ONA Expresses Skepticism, Cautious Optimism Regarding OHSU-Legacy Merger

The proposed absorption of Legacy Health into OHSU would make OHSU the largest employer in the Portland metro area.

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The Oregon Nurses Association says OHSU management should step up its efforts to reach a contract agreement with its 3,000 nurses before merging with Legacy Health.

“It’s important Oregonians to keep in mind that yesterday’s announcement of a $1 billion commitment from Oregon Health and Science University to fund a merger with Legacy Health comes exactly one week after nurses declared an impasse in their ongoing contract negotiations with OHSU,” says a press release issued Thursday, one day after the two hospital systems confirmed plans to merge. “While nurses at OHSU have been at the bargaining table looking for management to step up and do what is right for their nurses and their patients, OHSU’s management have been short-changing the nurses in their contract offers while also pledging more than $1 billion over ten years to an acquisition.”

But the nurses’ union also expressed optimism that the merger, if approved, would improve conditions for staff and patients at its facilities. The organization said it had lost confidence in Legacy Health’s leadership team.

“Over the past few years, we have seen significant failures on the part of the Legacy Health System, including, most recently, the attempted closure of the Family Birth Center at Legacy Mt. Hood, and horrific acts of violence in the workplace at Legacy Good Samaritan. ONA does not have any faith in Legacy’s management, so a merger with a public institution like OHSU — which will come with more requirements related to transparency and accountability — is likely to be in the best interests of Legacy’s patients and their 13,000 staff members,” according to the statement.  

OHSU announced Thursday that it had submitted its final contract offer to state that morning, and that it included wage increases and enhanced staffing, both of which were included in ONA’s demands.

The ONA’s statement follows a Wednesday announcement from OHSU and Legacy Health that they have signed a nonbinding letter of intent to merge, confirming reporting from The Oregonian earlier that day. OHSU employed more than 19,000 people as of 2022 and Legacy had 13,000 staff the same year; barring any staffing changes, the deal if approved would make OHSU the largest employer in the Portland metro area, with 32,000 employees at 100 locations.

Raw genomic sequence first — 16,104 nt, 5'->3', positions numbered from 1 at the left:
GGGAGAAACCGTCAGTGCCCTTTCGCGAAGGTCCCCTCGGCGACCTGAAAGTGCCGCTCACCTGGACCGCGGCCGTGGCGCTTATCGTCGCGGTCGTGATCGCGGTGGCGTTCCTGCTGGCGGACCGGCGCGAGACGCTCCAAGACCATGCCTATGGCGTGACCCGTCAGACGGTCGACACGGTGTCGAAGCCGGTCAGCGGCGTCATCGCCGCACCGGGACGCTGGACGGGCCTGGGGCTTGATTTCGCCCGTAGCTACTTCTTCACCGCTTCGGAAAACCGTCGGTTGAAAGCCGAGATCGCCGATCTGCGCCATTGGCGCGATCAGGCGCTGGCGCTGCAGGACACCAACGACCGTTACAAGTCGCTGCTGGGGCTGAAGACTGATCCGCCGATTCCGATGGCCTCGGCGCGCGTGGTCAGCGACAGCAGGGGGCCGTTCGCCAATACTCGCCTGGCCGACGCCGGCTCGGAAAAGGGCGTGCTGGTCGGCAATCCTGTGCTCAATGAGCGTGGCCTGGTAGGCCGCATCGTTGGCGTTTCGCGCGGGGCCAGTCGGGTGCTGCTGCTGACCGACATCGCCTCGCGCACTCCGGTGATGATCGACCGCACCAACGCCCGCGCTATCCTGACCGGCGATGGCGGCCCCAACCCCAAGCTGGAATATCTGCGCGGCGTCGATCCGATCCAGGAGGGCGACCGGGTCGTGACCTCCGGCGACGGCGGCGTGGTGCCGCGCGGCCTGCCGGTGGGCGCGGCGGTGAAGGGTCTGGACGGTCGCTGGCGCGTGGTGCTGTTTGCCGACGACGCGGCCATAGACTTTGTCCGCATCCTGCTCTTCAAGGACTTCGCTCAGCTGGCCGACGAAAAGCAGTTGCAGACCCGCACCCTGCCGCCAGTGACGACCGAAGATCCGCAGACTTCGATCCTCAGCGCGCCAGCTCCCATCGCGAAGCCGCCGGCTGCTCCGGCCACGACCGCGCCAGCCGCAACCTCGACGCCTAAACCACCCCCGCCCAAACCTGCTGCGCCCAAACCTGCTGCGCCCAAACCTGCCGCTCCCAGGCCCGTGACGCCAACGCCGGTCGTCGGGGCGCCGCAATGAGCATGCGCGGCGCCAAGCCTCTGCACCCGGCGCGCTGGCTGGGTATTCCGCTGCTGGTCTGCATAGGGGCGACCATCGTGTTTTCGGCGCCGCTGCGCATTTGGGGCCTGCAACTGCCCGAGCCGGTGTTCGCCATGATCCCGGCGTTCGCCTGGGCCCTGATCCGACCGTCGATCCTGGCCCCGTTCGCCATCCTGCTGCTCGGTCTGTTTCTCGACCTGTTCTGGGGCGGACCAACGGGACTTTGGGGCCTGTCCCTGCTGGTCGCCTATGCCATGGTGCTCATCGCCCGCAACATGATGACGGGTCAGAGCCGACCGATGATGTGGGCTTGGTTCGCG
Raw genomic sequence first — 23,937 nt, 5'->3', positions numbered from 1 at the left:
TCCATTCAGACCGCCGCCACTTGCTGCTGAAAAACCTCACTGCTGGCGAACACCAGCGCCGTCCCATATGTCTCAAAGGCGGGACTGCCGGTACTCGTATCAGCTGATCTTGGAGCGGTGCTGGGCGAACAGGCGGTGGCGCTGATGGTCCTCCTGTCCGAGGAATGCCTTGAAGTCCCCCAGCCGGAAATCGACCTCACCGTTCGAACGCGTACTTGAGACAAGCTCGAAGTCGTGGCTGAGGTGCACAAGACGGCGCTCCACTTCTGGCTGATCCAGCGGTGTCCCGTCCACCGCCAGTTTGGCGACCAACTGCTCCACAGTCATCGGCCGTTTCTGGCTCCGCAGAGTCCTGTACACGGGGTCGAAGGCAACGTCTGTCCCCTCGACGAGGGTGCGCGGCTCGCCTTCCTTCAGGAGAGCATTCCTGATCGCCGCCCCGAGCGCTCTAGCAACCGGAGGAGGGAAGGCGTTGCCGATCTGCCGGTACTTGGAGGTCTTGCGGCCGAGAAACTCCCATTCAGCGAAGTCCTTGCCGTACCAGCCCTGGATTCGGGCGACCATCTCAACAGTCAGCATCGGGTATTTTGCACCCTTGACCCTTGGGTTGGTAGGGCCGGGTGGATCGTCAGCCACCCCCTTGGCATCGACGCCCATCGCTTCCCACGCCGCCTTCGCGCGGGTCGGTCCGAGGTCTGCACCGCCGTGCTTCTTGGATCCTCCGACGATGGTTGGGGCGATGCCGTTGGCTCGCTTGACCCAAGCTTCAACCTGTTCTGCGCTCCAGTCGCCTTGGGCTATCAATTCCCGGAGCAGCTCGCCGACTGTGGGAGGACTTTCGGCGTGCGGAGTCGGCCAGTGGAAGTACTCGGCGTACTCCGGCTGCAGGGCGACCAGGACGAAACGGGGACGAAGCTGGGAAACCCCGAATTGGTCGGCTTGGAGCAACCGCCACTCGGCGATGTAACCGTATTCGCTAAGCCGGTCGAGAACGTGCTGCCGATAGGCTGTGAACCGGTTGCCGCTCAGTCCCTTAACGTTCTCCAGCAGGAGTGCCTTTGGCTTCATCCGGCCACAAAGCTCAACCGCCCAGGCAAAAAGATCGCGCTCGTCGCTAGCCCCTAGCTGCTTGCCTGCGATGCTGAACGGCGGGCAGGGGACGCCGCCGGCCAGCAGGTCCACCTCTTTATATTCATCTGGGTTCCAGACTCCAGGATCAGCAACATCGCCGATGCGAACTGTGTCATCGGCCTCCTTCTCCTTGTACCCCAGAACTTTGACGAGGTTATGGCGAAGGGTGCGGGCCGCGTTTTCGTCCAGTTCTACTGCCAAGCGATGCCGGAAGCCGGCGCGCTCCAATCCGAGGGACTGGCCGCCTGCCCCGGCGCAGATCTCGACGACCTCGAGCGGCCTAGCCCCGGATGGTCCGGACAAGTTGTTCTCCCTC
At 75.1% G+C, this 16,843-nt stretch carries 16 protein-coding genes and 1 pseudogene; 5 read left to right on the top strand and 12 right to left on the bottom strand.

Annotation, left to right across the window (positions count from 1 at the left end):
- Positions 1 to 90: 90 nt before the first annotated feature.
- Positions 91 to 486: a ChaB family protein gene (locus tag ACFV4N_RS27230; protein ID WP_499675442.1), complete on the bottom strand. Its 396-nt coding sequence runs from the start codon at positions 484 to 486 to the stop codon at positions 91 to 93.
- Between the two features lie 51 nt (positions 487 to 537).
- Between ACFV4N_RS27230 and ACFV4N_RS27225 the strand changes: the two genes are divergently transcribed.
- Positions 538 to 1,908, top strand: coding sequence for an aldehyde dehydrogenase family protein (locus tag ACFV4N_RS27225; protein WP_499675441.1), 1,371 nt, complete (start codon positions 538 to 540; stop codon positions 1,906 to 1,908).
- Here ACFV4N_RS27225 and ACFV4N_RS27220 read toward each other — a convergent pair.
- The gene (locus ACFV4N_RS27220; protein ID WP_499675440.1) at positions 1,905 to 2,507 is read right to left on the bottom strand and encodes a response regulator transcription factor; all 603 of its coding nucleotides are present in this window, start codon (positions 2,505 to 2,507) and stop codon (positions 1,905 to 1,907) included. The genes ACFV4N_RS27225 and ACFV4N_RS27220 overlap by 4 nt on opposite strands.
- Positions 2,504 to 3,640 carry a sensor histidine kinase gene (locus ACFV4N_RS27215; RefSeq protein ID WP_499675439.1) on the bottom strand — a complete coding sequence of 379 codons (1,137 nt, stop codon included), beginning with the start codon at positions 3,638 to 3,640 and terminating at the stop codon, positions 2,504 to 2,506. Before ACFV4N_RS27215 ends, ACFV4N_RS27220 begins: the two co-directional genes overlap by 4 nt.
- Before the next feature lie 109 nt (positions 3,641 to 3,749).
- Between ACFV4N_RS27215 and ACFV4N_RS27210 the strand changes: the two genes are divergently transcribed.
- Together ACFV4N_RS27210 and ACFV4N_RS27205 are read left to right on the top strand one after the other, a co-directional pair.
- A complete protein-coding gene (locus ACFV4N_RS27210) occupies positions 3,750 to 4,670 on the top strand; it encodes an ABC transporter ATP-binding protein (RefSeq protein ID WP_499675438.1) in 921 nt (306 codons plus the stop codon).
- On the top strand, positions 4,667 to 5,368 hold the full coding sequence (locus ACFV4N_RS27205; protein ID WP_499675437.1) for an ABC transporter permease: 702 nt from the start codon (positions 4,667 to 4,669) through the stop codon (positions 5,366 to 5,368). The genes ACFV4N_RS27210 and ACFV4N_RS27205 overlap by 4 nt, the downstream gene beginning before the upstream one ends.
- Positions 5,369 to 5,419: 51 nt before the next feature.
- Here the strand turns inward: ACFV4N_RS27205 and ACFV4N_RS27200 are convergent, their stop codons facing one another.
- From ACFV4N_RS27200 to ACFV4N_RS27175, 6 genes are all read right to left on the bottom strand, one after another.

Both institutions’ boards of directors approved the letter of intent unanimously, and both parties expect the deal to be finalized by the end of 2024.

The Oregon Health Authority’s market oversight program will need to approve the merger in order for it to go through. The OHA didn’t respond to a request for a comment on the merger ; a spokesperson for the agency told The Oregonian Wednesday she was not aware of the transaction.

In the press release, OHSU president Danny Jacobs referred to a “decades-long relationship” between the two health systems, presumably referring to a staffing partnership at OHSU’s Knight Cancer Institute on the Legacy Good Samaritan campus.

“Now, we have an opportunity to join together and take a decisive next step that will help deliver on our promise to ensure the best access and care for all who need us, today and in the future,” Jacobs said in the release. “We look forward to our next chapter with Legacy and the exciting potential of our combined strengths and vision.”

“Our mission is to provide good health for our people, our patients, our communities, and our world. By combining with OHSU, we will expand our ability to deliver on our mission,” Kathryn Correia, president and chief executive officer of Legacy Health, said in the release. “In addition to ensuring access to high-quality essential health care for patients, the combined system will continue to be the region’s most exceptional place to work and learn, while supporting research and education for the next generation of health care professionals.”

Both Legacy and OHSU face financial headwinds, and their struggles reflect larger trends in the health care sector. More than half of Oregon’s 27 biggest regional hospitals reported losses totaling $114 million in 2022.

Though Legacy recorded a $172 million operating loss in 2023, in 2022 it was one of few hospitals in the state running black ink, with $31 million overall operating profit. OHSU suffered $90 million in losses in 2022, which the teaching hospital blamed on the “tripledemic’” of  COVID-19, RSV and the flu. In January OHSU reported a 14% revenue increase and an operating income $58 million above its seasonal budget this year.

As part of the arrangement, OHSU intends to commit approximately $1 billion in capital to over 10 years, financed mostly through bond offerings, to support primary- and community-based services in the new combined hospital system.

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